The fixed income world seems to have plenty of investors who love 100-year bonds. CalTech for example sold 100-year bonds this week at what feels like a ridiculously low yield of 4.74%.
WSJ: [CalTech] sold $350 million of debt maturing in 100 years at a record-low yield of 4.744% Tuesday, becoming the latest institute of higher education to take advantage of low borrowing costs.
Why would anyone want 100-year paper? A cynical answer is that whoever made the decision to buy such paper isn't going to be alive when the bonds mature, so it's a park-it-and-forget-it investment. But there is actually a market driven rationale for adding such investments to an institutional portfolio.
1. A number of investors have long-term liabilities, such as pensions and insurance companies. They need long duration assets to reduce their asset/liability mismatch. Clearly a 100-year bond exposes one to rising rates, but the long-term liabilities will have an offsetting effect.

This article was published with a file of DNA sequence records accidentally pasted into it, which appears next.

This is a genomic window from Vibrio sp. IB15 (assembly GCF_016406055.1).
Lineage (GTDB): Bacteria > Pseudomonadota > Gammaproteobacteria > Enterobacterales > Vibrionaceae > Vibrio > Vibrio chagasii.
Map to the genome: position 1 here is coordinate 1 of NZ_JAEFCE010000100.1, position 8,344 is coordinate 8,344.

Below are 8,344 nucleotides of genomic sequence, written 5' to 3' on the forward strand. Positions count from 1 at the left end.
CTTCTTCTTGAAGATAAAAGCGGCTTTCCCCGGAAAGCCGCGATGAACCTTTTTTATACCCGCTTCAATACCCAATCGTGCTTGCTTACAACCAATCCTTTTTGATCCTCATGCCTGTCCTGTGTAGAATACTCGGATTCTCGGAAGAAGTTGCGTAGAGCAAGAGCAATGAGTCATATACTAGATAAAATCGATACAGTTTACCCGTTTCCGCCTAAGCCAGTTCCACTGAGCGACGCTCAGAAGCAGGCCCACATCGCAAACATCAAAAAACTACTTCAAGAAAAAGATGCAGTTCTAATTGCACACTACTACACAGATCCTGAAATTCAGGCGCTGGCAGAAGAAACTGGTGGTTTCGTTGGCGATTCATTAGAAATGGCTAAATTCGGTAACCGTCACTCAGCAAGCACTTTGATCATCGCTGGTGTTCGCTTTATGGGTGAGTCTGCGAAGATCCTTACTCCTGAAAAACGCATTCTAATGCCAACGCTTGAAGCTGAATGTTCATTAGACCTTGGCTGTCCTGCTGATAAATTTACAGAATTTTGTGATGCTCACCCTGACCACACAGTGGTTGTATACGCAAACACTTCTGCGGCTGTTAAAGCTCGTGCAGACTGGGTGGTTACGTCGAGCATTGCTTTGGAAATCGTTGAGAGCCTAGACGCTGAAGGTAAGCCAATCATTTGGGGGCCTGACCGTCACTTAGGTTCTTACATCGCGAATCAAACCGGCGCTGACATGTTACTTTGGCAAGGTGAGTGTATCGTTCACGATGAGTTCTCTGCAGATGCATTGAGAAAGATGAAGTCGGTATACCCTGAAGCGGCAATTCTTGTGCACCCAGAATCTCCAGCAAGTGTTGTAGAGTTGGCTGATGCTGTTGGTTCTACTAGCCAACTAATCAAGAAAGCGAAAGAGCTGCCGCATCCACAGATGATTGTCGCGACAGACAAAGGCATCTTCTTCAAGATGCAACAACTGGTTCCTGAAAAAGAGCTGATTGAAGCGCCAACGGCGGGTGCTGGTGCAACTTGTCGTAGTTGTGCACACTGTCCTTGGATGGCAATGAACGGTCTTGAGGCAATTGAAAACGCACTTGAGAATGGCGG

2. A 100-year bond has tremendous convexity. And being long convexity is sometimes worth taking a lower yield. In fact it's equivalent to paying premium to get long gamma in options. A 100-year bond will significantly outperform a 10-year bond for example if yields compress. It will underperform but to a much lesser extent if yields rise by the same amount. Convexity gives investors a cushion against rate volatility. The chart below demonstrates just how significant that effect is for a 5% coupon 100-year vs. 10-year bond.
Given the demand, expect more high rated corporations and universities issuing such paper. In fact the U.S. Treasury has been exploring adding 100-year bonds to its financing arsenal. People shouldn't be surprised to see the U.S. government issuing such bonds in the near future.